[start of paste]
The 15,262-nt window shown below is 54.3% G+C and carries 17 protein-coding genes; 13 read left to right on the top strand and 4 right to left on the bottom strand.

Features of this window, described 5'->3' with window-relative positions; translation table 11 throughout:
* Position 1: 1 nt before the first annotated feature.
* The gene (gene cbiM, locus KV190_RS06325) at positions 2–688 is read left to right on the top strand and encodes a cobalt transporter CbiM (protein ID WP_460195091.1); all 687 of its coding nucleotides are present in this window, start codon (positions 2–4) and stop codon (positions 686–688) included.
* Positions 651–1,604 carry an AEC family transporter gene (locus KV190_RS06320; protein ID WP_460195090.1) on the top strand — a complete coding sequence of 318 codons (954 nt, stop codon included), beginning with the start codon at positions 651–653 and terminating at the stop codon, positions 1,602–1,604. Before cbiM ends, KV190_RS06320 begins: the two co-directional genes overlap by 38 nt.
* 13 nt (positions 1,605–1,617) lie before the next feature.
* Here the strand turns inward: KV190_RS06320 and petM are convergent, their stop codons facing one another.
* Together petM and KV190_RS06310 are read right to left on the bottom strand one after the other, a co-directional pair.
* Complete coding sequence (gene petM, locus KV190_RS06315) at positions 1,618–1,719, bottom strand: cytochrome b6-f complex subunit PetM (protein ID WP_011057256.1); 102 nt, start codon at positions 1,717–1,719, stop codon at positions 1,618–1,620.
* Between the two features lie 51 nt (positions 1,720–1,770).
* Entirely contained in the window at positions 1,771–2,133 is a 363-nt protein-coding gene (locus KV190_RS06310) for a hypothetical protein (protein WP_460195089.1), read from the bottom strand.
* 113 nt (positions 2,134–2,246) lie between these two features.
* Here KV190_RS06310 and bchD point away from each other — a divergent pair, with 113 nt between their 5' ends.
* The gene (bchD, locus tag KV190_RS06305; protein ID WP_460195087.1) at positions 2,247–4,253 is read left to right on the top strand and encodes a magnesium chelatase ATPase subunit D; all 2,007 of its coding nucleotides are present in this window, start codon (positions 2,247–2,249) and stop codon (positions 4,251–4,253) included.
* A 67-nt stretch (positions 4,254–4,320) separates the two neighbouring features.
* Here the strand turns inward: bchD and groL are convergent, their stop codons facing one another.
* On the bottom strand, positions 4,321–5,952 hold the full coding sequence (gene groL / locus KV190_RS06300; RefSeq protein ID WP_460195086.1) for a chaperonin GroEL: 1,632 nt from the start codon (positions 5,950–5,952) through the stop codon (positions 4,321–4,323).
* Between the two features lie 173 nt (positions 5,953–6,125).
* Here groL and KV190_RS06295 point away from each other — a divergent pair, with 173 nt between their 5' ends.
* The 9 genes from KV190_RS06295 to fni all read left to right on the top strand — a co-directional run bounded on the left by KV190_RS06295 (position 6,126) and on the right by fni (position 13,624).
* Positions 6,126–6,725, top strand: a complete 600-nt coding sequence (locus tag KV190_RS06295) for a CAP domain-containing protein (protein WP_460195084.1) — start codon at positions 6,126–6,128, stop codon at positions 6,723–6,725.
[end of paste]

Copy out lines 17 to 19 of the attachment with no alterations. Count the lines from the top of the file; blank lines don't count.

* On the bottom strand, positions 4,321–5,952 hold the full coding sequence (gene groL / locus KV190_RS06300; RefSeq protein ID WP_460195086.1) for a chaperonin GroEL: 1,632 nt from the start codon (positions 5,950–5,952) through the stop codon (positions 4,321–4,323).
* Between the two features lie 173 nt (positions 5,953–6,125).
* Here groL and KV190_RS06295 point away from each other — a divergent pair, with 173 nt between their 5' ends.